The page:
Two weeks ago I was on a visit to Bolzano in northern Italy. I was visiting as an expert on a scientific council to evaluate the research at the EURAC Institute for Mummy Research. In Bolzano is a museum which is home to the 5300-year-old iceman, Ötzi. Eight years ago he was thawed for just a few hours and I alongside other researchers were able to examine Ötzi. Researchers from many different fields of research took a variety of samples from the stomach and intestines, among several other things. We have since collaborated with research colleagues in Italy, the United States, Germany and Austria to study the stomach contents of Ötzi and with new technologies, mapped residuals of proteins, fat and genetic material. We came to the conclusion that Ötzi was an omnivore who was well equipped for his hiking in the Alps for that time. He needed a lot of energy, and his diet contained a lot of fat that could be likened to today’s LCHF diet i.e., high fat and low carbohydrates. His last meal before he died consisted of red meat (mountain goat and deer), grains and some spices. He also cooked the food in a way that is similar to the smoking of meat.

In a few weeks, a state-of-the-art laboratory will be opened at EURAC to study mummies from different parts of the world. An important part is to ensure that the sample you are analyzing truly comes from the mummy itself and not from the environment. For example, in the study of intestinal flora, one must be very careful in the preparation of the sample so that no bacteria in the environment pollute the sample. The new laboratory in Bolzano has specially designed premises to ensure this. In collaboration with us at the Center for Translational Microbiology, researchers at EURAC are working to map the intestinal flora of Ötzi with new impressive DNA technologies. The intention is to compare his intestinal flora with the intestinal flora of people today. We will also collaborate to study the stomach content and hence the diet of other well-preserved mummies from different parts of the world. There are mummies in Mexico, Peru, Switzerland, Egypt and China that are so well-preserved that the intestinal flora and perhaps dietary remnants can be mapped in the same way as Ötzi. We hope to find out more about how people lived thousands of years ago. In addition, we can deepen our understanding of how intestinal flora looked with the diets of previous times . Who knows – we may have a Bronze Age diet on the Christmas table next year.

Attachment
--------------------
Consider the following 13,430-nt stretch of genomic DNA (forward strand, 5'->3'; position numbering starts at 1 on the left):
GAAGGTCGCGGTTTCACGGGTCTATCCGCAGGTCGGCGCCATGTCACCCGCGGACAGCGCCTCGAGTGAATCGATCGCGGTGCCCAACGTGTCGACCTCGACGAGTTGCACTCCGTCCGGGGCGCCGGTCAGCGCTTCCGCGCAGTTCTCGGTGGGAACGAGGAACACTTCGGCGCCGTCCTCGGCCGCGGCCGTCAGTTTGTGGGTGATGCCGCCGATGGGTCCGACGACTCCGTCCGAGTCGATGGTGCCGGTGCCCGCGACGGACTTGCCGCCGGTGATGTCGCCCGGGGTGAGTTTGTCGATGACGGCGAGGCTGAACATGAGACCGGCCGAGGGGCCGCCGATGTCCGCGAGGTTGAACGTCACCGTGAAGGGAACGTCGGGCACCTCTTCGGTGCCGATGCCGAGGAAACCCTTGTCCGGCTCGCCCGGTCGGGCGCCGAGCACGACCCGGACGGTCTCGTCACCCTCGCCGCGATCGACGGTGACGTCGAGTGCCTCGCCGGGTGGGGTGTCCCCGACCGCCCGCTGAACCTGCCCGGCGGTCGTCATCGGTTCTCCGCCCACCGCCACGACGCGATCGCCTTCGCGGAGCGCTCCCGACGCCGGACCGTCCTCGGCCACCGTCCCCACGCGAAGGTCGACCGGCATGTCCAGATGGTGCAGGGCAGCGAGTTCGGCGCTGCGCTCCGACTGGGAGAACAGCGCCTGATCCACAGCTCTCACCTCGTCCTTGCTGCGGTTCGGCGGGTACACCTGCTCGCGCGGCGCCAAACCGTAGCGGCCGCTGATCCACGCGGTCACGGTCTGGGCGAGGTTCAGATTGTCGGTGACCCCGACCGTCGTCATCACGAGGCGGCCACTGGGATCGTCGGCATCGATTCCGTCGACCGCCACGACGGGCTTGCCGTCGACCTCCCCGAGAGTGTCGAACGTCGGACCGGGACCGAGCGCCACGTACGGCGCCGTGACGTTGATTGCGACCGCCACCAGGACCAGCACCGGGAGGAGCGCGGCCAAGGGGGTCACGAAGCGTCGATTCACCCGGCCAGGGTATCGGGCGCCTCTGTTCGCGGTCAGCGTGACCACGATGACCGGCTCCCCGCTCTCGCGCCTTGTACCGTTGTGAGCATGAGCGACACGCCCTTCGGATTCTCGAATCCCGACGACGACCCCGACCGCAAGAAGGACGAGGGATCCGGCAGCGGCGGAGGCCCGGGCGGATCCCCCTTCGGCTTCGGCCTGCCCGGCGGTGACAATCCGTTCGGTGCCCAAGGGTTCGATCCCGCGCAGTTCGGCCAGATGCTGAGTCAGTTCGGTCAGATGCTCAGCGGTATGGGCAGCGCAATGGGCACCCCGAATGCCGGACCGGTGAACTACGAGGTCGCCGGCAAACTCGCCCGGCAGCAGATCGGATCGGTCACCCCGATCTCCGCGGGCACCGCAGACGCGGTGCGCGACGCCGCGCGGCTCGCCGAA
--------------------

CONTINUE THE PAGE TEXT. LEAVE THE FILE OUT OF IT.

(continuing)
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Karolinska Institutet

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Examining Bacterial Flora in the First Trimester of Pregnancy?

Ina Schuppe Koistinen is an associate professor and lecturer at the Karolinska Institute in Sweden. She also works at the Center for Translational Microbiology Research to study the role of bacterial flora in inflammatory bowel diseases and women’s health. In addition to research, she is passionate about yoga and guiding people to a healthier lifestyle. She is also an active artist.